group are active in several areas of the application of space plasma physics.
(1) We recently helped to define ESA's future space weather monitoring programme
as part of a contract led by Alcatel space industries.
(2) We recently conducted two studies part-funded by the satellite insurance
industry, as part of the Tsunami initiative, to examine the effects of space
weather on satellites. The first involved the development of a prototype "black
box" detector to be carried by future commercial satellites. This will add
much needed data to what are currently sparse records of the radiation
environment near the Earth. The second study involved the characterisation of
the magnetospheric environment at times of satellite anomalies. We produced
a prototype web-based prediction tool for predicting periods of enhanced relativistic electron
fluxes that may be hazardous to satellites, calibrated using earlier data.
(3) We are working with MSSL's solar
physics group on a study of radiation from space in aircraft cabins. This is a
PPARC PIPSS award with Virgin Atlantic as the industrial partner; the study also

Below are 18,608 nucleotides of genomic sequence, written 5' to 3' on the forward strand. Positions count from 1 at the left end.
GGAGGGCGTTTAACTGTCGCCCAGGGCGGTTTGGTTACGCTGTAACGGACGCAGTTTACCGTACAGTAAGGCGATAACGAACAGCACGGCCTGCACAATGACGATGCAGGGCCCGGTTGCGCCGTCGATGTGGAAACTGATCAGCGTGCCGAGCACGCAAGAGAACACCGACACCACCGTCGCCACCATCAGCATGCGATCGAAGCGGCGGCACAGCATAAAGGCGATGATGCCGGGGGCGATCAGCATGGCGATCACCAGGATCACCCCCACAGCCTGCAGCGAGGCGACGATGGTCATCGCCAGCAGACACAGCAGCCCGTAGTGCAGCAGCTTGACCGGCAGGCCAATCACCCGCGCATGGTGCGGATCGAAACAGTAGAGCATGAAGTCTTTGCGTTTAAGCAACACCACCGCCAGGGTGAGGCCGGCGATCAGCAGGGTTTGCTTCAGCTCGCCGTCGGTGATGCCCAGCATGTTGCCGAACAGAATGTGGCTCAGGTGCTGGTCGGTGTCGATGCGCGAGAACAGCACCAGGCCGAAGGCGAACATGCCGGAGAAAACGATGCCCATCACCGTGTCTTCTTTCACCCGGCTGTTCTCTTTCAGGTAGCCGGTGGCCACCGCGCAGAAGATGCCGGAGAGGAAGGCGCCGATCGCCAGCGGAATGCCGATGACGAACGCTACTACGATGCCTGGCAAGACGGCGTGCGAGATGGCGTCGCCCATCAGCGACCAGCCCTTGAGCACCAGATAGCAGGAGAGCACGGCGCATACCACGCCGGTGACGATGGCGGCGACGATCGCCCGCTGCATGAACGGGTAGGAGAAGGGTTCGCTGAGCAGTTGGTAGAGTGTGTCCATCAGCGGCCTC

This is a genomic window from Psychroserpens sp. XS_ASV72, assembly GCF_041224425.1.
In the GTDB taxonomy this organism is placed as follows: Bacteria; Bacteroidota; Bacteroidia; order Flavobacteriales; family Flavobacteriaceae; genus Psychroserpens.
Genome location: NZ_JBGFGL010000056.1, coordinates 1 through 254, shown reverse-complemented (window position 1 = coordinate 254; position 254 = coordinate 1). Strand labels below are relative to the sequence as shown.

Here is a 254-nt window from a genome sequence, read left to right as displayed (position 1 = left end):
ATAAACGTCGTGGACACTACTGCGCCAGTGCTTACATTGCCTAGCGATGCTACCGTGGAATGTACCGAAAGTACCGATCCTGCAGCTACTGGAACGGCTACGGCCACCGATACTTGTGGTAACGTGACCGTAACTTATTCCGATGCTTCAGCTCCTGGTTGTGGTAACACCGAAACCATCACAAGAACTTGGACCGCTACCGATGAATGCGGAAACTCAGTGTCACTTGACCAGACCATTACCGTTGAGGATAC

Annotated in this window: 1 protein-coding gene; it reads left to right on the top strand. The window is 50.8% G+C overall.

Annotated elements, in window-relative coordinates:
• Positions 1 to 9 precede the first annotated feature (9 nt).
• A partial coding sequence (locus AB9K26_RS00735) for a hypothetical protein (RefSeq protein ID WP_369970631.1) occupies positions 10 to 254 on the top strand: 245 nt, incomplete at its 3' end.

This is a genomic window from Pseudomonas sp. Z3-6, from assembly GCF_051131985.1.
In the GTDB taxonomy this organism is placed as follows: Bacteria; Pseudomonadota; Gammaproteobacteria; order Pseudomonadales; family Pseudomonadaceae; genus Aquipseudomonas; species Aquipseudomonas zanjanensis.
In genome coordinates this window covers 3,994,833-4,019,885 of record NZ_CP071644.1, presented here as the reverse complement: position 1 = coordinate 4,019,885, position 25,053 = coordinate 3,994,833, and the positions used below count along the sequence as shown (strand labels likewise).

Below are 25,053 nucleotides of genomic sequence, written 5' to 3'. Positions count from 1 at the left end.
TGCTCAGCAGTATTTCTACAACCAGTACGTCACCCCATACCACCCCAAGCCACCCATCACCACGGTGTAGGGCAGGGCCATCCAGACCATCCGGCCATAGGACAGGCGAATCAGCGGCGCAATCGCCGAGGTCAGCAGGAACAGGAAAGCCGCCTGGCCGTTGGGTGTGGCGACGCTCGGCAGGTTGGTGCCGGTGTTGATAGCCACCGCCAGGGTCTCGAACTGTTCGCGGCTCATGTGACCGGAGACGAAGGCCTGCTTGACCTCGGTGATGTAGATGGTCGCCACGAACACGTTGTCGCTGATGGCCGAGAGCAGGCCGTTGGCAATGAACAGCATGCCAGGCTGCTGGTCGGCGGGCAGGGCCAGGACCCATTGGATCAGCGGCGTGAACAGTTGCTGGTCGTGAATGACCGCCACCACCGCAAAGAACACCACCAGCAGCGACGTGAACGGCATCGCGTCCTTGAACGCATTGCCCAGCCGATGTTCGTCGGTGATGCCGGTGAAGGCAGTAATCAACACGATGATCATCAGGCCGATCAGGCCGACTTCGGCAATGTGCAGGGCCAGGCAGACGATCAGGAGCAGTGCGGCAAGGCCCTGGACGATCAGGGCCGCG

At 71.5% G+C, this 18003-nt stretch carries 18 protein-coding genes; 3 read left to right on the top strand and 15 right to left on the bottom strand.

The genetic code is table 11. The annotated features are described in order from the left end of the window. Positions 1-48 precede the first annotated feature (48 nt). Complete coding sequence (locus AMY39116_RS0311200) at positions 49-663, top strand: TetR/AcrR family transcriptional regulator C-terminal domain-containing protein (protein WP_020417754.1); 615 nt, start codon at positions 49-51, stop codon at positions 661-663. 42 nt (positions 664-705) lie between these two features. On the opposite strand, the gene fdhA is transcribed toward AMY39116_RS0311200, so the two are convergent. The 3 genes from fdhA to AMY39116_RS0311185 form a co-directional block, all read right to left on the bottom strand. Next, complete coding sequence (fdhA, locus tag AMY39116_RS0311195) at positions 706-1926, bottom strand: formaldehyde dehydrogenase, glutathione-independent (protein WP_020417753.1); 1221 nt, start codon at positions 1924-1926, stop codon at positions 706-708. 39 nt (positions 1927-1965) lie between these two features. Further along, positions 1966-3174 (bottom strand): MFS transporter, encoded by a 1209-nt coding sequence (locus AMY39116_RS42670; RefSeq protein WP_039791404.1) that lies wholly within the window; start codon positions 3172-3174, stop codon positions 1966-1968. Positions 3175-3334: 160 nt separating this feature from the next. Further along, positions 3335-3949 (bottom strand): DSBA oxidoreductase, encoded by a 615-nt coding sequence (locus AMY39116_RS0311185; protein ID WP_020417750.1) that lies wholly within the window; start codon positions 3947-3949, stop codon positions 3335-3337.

includes the CAA and NPL.
Satellites in Danger: The GPS satellites orbit brings them
through the heart of the radiation belts, modelled in the figure above.
are studying the science behind space weather in our main stream research,
using data from Polar, Geotail, Wind, STRV-1a and CRRES - and the
exciting Cluster satellite quartet will reveal the underlying small scale
processes for the first time.
Coming Our Way: The LASCO chronograph on the SOHO
spacecraft uses an occulting disc to from an artificial eclipse allowing the
suns atmosphere to be seen. (the white circle shows the size of the sun). The
coronal mass ejection seen here headed straight towards the Earth on June 6th
2000, causing a huge geomagnetic storm.